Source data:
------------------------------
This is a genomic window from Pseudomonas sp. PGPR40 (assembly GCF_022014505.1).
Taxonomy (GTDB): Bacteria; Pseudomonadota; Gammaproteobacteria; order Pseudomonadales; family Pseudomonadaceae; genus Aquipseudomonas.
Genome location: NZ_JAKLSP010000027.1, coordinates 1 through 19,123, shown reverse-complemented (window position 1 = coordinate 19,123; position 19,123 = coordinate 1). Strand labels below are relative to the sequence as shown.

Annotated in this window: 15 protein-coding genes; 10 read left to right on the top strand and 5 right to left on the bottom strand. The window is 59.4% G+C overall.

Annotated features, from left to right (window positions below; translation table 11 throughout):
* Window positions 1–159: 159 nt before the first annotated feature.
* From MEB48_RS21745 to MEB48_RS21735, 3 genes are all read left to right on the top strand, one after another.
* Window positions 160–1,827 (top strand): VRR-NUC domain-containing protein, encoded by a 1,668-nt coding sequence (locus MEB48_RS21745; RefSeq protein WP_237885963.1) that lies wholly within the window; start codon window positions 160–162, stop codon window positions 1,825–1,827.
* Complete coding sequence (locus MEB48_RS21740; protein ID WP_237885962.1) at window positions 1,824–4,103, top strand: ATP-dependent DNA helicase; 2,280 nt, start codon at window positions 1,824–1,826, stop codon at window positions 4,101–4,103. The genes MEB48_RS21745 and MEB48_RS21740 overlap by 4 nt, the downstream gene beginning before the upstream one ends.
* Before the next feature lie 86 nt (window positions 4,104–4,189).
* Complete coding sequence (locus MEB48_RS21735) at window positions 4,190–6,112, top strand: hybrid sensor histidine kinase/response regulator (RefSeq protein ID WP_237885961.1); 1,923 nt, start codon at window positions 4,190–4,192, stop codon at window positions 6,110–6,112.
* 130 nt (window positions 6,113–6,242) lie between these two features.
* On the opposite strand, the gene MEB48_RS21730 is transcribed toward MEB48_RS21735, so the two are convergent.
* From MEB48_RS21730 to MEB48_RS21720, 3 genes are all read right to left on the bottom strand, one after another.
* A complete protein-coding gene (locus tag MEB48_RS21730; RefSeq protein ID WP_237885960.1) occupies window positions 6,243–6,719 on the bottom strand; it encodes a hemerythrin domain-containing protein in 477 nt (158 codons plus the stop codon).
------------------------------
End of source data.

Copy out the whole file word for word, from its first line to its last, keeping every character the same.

This is a genomic window from Pseudomonas sp. PGPR40 (assembly GCF_022014505.1).
Taxonomy (GTDB): Bacteria; Pseudomonadota; Gammaproteobacteria; order Pseudomonadales; family Pseudomonadaceae; genus Aquipseudomonas.
Genome location: NZ_JAKLSP010000027.1, coordinates 1 through 19,123, shown reverse-complemented (window position 1 = coordinate 19,123; position 19,123 = coordinate 1). Strand labels below are relative to the sequence as shown.

Annotated in this window: 15 protein-coding genes; 10 read left to right on the top strand and 5 right to left on the bottom strand. The window is 59.4% G+C overall.

Annotated features, from left to right (window positions below; translation table 11 throughout):
* Window positions 1–159: 159 nt before the first annotated feature.
* From MEB48_RS21745 to MEB48_RS21735, 3 genes are all read left to right on the top strand, one after another.
* Window positions 160–1,827 (top strand): VRR-NUC domain-containing protein, encoded by a 1,668-nt coding sequence (locus MEB48_RS21745; RefSeq protein WP_237885963.1) that lies wholly within the window; start codon window positions 160–162, stop codon window positions 1,825–1,827.
* Complete coding sequence (locus MEB48_RS21740; protein ID WP_237885962.1) at window positions 1,824–4,103, top strand: ATP-dependent DNA helicase; 2,280 nt, start codon at window positions 1,824–1,826, stop codon at window positions 4,101–4,103. The genes MEB48_RS21745 and MEB48_RS21740 overlap by 4 nt, the downstream gene beginning before the upstream one ends.
* Before the next feature lie 86 nt (window positions 4,104–4,189).
* Complete coding sequence (locus MEB48_RS21735) at window positions 4,190–6,112, top strand: hybrid sensor histidine kinase/response regulator (RefSeq protein ID WP_237885961.1); 1,923 nt, start codon at window positions 4,190–4,192, stop codon at window positions 6,110–6,112.
* 130 nt (window positions 6,113–6,242) lie between these two features.
* On the opposite strand, the gene MEB48_RS21730 is transcribed toward MEB48_RS21735, so the two are convergent.
* From MEB48_RS21730 to MEB48_RS21720, 3 genes are all read right to left on the bottom strand, one after another.
* A complete protein-coding gene (locus tag MEB48_RS21730; RefSeq protein ID WP_237885960.1) occupies window positions 6,243–6,719 on the bottom strand; it encodes a hemerythrin domain-containing protein in 477 nt (158 codons plus the stop codon).